Best Education Policy Is Respecting Teachers

By Allen, John L. | National Catholic Reporter, March 27, 1998 | Go to article overview

Best Education Policy Is Respecting Teachers


Allen, John L., National Catholic Reporter


Most of us have never been inside a nuclear plant or stood at an operating table, but virtually all of us have been in classrooms -- explaining, I suppose, why most people don't fancy themselves experts on nuclear engineering or brain surgery, but everyone thinks they know how to teach.

Any teacher knows how it goes: Parents wonder why you can't grade tests overnight, not realizing that your day may well begin at 5 a.m. and run past 10 p.m. if you coach, advise, or -- God forbid -- hope to see your family outside of June to August; kids express surprise when they run into you at a grocery store or movie theater, as if they hadn't realized you could assume corporeal form off-campus; and rookie teachers arrive full of pedagogy and scholarship, only to realize the job is just as much about dealing with butt humor and boyfriend problems. The nitty-gritty reality of teaching, the stuff that makes it so hard, simply escapes most folks.

The "anyone can do it" theory does ring true, however, to this extent -- almost anyone can walk into a room, tell the kids to shut up, hand out some busy-work and thereby keep the machinery of schooling moving. But to actually teach -- to get kids to transcend themselves, to care about something distant or abstract, to push them to become better than they knew they could be -- requires talent and faith and above all persistence.

It's important to open on that note, because most of the articles in this special issue have a fairly broad policy sweep. Stan Karp makes an eloquent case for a coalition of public and Catholic school advocates around the social justice dimensions of the education issue. James Youniss ruminates on the historical currents bearing Catholic schools along today. Joseph Claude Harris critiques the approach the U.S. bishops have taken in planning for Catholic education and Leonard DeFiore surveys the state of Catholic schooling. Despite their divergent points of view, all are superb introductions to the pressing educational issues facing the church.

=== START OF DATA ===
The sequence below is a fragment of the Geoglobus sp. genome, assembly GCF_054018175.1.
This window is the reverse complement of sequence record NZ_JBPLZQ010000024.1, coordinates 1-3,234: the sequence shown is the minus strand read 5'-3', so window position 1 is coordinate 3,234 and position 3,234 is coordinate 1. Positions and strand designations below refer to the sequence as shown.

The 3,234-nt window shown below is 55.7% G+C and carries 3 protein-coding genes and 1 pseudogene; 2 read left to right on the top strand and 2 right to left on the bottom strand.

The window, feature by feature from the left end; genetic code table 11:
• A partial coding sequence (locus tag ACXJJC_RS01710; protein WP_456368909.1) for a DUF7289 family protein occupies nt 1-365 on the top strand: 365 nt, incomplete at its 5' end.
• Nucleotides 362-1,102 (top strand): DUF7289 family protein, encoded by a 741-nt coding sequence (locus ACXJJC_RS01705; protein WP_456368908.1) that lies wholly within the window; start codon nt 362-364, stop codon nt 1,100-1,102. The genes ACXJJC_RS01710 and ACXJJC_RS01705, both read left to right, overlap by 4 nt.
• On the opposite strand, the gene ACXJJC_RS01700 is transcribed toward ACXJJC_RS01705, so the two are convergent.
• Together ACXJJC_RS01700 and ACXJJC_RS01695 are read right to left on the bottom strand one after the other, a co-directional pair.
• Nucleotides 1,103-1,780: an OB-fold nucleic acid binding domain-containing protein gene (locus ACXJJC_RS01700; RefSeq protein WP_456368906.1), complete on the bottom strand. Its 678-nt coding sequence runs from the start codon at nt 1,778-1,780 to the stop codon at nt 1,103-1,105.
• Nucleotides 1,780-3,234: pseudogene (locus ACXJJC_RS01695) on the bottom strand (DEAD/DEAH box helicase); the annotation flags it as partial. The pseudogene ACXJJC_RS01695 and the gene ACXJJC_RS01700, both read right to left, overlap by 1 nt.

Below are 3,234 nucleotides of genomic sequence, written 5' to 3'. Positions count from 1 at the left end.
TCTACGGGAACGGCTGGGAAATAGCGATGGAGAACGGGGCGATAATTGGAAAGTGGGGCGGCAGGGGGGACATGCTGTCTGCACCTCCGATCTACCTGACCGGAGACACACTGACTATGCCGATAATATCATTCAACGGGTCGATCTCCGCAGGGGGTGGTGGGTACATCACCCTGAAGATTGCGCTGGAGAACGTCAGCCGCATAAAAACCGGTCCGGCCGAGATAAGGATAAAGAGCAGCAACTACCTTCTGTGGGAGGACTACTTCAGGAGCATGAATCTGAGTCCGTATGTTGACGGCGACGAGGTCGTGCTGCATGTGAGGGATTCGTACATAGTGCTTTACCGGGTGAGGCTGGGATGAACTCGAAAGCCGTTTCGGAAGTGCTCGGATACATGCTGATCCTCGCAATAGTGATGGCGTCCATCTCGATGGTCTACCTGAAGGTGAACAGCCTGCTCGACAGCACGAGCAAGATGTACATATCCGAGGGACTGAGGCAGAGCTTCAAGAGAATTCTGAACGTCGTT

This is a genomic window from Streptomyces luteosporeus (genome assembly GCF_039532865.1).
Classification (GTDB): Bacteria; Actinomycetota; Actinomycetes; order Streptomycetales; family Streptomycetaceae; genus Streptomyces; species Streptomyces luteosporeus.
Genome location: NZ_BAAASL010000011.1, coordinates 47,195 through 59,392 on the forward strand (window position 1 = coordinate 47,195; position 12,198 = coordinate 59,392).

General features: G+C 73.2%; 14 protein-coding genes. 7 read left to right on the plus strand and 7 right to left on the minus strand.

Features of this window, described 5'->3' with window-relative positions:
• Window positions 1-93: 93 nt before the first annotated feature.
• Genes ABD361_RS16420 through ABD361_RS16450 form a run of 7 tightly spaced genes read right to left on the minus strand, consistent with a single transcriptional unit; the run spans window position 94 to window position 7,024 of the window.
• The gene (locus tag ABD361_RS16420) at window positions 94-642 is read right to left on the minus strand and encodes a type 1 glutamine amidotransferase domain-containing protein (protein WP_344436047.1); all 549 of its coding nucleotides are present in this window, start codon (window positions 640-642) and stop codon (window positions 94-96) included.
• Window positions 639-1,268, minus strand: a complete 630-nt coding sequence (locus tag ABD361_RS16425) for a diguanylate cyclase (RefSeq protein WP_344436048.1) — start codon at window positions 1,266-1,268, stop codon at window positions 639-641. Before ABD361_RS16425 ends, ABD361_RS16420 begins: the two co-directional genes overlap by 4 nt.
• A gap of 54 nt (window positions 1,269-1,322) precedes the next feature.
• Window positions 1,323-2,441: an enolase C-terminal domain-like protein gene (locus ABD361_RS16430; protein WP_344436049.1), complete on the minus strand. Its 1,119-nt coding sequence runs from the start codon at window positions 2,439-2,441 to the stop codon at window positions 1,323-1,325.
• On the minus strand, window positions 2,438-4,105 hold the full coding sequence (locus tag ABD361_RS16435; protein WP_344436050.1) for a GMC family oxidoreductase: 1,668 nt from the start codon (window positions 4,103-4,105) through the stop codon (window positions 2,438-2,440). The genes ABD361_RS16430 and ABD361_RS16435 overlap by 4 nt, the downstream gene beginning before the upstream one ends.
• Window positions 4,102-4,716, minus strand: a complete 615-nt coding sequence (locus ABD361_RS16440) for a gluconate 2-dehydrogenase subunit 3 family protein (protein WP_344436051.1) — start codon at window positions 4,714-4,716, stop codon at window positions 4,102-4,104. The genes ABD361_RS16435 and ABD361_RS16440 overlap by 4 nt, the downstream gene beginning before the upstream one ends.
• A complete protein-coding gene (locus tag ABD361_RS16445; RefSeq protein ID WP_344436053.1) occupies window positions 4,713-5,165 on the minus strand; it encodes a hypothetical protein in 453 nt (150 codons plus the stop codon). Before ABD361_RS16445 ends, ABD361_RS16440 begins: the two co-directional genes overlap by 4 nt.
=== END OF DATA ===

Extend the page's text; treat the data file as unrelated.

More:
Nevertheless, we would go wrong if we assume that these policy issues are the core of the Catholic school enterprise. As critical as vouchers, the public/private debate and the implications of lay governance may be, the miracle of education still happens -- or fails to happen -- classroom by classroom, teacher by teacher. And if we assume that the proper policy decisions will, by themselves, translate into better teaching, we're making the same mistake as those who think fancier equipment would make Milli Vanilli sound better -- if you can't sing, a better mike just lets you warble more loudly.

To put the same point differently, while I believe education in America would benefit if the Catholic community rethought its position on vouchers, doing so wouldn't necessarily change anything about Mrs. …

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